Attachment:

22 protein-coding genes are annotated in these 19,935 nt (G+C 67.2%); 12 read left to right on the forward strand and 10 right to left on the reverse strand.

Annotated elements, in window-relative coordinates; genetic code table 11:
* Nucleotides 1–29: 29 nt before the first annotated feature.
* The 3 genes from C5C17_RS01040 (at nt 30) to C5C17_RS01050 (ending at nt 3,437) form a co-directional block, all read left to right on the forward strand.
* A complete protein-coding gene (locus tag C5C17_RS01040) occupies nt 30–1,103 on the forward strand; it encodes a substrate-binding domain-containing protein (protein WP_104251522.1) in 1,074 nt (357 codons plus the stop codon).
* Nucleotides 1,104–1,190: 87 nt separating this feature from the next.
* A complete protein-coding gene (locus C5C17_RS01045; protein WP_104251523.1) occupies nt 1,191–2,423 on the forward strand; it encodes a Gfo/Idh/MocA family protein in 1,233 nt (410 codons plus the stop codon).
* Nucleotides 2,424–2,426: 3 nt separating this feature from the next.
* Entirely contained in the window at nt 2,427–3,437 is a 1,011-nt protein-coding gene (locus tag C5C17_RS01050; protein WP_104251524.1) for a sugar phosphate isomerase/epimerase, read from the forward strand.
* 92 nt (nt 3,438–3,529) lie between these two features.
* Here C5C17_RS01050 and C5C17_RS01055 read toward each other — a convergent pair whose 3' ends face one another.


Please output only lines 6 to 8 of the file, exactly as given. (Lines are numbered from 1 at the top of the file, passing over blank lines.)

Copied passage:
* Nucleotides 1,104–1,190: 87 nt separating this feature from the next.
* A complete protein-coding gene (locus C5C17_RS01045; protein WP_104251523.1) occupies nt 1,191–2,423 on the forward strand; it encodes a Gfo/Idh/MocA family protein in 1,233 nt (410 codons plus the stop codon).
* Nucleotides 2,424–2,426: 3 nt separating this feature from the next.